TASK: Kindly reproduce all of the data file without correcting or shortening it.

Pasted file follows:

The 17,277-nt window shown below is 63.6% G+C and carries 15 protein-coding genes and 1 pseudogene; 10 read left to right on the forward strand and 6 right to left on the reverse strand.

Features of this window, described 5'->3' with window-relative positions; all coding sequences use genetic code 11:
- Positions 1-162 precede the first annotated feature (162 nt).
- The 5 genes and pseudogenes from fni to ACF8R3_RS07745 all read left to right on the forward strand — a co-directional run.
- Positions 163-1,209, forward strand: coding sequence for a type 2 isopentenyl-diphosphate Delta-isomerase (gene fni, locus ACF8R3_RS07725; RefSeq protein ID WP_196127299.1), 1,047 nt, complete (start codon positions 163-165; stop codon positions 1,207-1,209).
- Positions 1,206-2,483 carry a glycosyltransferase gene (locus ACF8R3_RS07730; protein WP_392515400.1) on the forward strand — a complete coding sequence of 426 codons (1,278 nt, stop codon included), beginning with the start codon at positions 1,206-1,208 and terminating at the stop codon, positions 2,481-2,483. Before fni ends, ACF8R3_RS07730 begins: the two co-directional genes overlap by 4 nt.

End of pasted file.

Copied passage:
The 17,277-nt window shown below is 63.6% G+C and carries 15 protein-coding genes and 1 pseudogene; 10 read left to right on the forward strand and 6 right to left on the reverse strand.

Features of this window, described 5'->3' with window-relative positions; all coding sequences use genetic code 11:
- Positions 1-162 precede the first annotated feature (162 nt).
- The 5 genes and pseudogenes from fni to ACF8R3_RS07745 all read left to right on the forward strand — a co-directional run.
- Positions 163-1,209, forward strand: coding sequence for a type 2 isopentenyl-diphosphate Delta-isomerase (gene fni, locus ACF8R3_RS07725; RefSeq protein ID WP_196127299.1), 1,047 nt, complete (start codon positions 163-165; stop codon positions 1,207-1,209).
- Positions 1,206-2,483 carry a glycosyltransferase gene (locus ACF8R3_RS07730; protein WP_392515400.1) on the forward strand — a complete coding sequence of 426 codons (1,278 nt, stop codon included), beginning with the start codon at positions 1,206-1,208 and terminating at the stop codon, positions 2,481-2,483. Before fni ends, ACF8R3_RS07730 begins: the two co-directional genes overlap by 4 nt.